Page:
Baseline T Classification Predicts Early Tumor Regrowth After Nonoperative Management in Distal Rectal Cancer After Extended Neoadjuvant Chemoradiation and Initial Complete Clinical Response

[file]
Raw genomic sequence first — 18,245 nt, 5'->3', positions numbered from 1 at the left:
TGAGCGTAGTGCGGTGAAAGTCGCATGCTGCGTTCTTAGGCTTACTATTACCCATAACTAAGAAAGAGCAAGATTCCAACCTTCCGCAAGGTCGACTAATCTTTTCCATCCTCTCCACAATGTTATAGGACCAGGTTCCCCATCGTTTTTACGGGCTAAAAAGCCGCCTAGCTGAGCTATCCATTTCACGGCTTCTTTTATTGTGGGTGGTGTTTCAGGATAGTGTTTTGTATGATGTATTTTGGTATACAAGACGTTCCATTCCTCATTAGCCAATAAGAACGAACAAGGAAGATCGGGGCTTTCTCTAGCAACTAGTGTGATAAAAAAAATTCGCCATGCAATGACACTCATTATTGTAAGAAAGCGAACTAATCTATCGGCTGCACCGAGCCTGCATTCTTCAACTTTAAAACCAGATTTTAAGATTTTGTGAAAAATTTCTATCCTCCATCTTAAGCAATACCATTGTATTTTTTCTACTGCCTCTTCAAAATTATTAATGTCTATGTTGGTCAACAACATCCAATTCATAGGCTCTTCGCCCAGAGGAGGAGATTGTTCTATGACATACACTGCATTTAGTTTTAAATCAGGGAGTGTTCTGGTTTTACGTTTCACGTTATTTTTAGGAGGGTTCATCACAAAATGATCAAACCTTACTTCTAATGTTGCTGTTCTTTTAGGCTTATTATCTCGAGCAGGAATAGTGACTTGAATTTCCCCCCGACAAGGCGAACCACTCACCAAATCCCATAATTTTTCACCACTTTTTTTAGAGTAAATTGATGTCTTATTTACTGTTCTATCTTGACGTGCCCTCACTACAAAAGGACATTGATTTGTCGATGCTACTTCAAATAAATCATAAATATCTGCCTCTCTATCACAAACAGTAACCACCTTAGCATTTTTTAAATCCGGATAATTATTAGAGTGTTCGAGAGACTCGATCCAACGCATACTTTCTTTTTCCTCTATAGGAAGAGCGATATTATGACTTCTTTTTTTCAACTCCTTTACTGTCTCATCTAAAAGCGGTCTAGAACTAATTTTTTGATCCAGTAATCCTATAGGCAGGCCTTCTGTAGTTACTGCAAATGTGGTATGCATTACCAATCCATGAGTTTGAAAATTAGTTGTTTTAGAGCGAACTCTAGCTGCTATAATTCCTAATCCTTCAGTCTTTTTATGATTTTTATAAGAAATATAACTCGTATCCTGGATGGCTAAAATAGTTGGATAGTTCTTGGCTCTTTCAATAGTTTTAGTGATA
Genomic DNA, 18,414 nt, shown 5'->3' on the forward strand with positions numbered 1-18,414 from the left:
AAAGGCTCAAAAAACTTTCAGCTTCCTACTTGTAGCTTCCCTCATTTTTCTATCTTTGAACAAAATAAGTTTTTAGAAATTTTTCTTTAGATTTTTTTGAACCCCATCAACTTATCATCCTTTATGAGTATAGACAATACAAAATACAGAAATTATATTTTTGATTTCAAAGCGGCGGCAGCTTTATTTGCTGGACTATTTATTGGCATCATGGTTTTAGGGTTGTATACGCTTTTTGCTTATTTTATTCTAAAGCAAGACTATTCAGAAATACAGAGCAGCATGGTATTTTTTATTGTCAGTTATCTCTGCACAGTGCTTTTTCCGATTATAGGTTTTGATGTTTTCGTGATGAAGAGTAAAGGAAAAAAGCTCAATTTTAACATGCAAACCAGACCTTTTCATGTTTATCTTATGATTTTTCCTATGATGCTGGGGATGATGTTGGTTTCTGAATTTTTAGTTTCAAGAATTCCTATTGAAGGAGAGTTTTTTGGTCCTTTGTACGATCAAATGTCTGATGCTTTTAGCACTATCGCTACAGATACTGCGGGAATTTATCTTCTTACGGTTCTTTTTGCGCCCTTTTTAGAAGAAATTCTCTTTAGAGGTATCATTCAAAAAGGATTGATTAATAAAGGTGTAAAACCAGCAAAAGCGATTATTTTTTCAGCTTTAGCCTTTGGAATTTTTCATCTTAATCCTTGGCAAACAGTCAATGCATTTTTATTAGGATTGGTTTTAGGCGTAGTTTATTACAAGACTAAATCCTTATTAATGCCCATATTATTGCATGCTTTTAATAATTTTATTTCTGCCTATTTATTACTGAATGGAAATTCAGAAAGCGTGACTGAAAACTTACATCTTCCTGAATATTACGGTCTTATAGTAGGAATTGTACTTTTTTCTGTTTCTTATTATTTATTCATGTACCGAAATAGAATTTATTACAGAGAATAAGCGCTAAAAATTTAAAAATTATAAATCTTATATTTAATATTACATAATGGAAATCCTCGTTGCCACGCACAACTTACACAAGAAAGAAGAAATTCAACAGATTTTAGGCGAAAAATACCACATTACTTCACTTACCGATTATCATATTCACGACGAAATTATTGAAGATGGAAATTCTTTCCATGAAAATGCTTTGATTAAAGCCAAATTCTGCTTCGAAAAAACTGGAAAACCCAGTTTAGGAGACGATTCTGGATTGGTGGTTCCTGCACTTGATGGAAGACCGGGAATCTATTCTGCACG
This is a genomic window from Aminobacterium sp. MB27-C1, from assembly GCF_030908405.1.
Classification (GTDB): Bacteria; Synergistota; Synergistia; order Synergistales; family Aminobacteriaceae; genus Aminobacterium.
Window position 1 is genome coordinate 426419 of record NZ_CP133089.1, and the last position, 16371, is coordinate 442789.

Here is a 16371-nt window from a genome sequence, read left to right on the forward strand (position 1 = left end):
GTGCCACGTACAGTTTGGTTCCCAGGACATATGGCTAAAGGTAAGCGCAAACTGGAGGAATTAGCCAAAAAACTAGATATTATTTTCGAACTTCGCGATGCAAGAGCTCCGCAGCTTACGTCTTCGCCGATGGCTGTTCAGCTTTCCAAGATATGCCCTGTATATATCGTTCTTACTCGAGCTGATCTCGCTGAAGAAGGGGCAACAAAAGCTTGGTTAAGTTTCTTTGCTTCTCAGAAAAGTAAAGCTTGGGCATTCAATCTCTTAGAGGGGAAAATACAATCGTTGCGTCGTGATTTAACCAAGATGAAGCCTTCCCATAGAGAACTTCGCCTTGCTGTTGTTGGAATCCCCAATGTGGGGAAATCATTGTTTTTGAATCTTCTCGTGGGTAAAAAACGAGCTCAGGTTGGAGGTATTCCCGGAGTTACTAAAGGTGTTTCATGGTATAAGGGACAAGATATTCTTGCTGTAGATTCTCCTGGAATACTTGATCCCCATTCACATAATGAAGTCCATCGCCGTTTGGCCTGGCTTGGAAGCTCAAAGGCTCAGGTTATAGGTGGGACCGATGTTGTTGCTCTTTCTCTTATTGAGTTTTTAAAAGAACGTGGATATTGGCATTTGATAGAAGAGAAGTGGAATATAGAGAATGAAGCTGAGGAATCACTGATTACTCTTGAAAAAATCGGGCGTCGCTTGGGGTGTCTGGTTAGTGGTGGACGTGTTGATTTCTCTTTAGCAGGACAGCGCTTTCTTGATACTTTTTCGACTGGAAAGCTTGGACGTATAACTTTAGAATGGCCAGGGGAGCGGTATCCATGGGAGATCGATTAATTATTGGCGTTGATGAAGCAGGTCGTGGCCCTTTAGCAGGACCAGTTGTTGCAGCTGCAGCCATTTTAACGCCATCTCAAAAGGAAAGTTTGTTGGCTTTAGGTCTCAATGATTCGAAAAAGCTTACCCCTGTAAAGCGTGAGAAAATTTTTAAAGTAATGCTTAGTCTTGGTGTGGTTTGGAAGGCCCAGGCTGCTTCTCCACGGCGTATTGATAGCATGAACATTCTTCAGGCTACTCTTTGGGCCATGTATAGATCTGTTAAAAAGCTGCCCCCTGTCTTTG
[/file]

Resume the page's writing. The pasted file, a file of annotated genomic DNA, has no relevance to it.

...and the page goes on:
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BACKGROUND:Selected patients with rectal cancer and complete clinical response after neoadjuvant chemoradiation have been managed nonoperatively with acceptable outcomes. However, ≈20% of these patients will develop early tumor regrowth. Identification of these patients could select candidates for more intensive follow-up.OBJECTIVE:The purpose of this study was to investigate the influence of baseline radiological T classification on recurrences after a complete clinical response managed nonoperatively after chemoradiation.DESIGN:This was a retrospective review of a prospective collected database.SETTINGS:The study was conducted at a single center.PATIENTS:Patients with distal rectal cancer (cT2-4N0-2M0) undergoing extended chemoradiation (54 Gy + 5-fluorouracil–based chemotherapy) were eligible. Patients were reassessed for tumor response at 10 weeks after radiation completion. Patients with complete clinical response (clinical, radiological, and endoscopic) were managed nonoperatively and strictly followed.MAIN OUTCOMES MEASURES:Complete clinical response rates, early tumor regrowth rates (<12 mo), local recurrence-free survival, and distant metastases-free survival were measured.RESULTS:A total of 91 consecutive patients with rectal cancer underwent extended chemoradiation. Sixty-one patients developed initial complete clinical response (67%). cT2 patients developed similar initial complete clinical response rates compared with cT3/T4 (72% vs 63%; p = 0.403). Early tumor regrowths were more frequent among baseline cT3/4 when compared with cT2 patients (30% vs 3%; p = 0.007). There were no differences in late local recurrences (p = 0.593) or systemic recurrences (p = 0.387). Local recurrence-free survival was significantly better for cT2 patients at 1 year (96% vs 69%; p = 0.009). After Cox regression analysis, baseline T stage was an independent predictor of improved local recurrence-free survival at 1 year (p = 0.03; OR = 0.09 (95% CI, 0.01–0.81)).LIMITATIONS:This study was limited by its small sample size, retrospective nature, and short follow-up.CONCLUSIONS:cT2 patients who develop complete clinical response after extended chemoradiation managed nonoperatively are less likely to develop early tumor regrowths when compared with cT3/4 patients. cT3/4 patients should undergo more intensive follow-up after a complete clinical response to allow for early detection of early regrowths.

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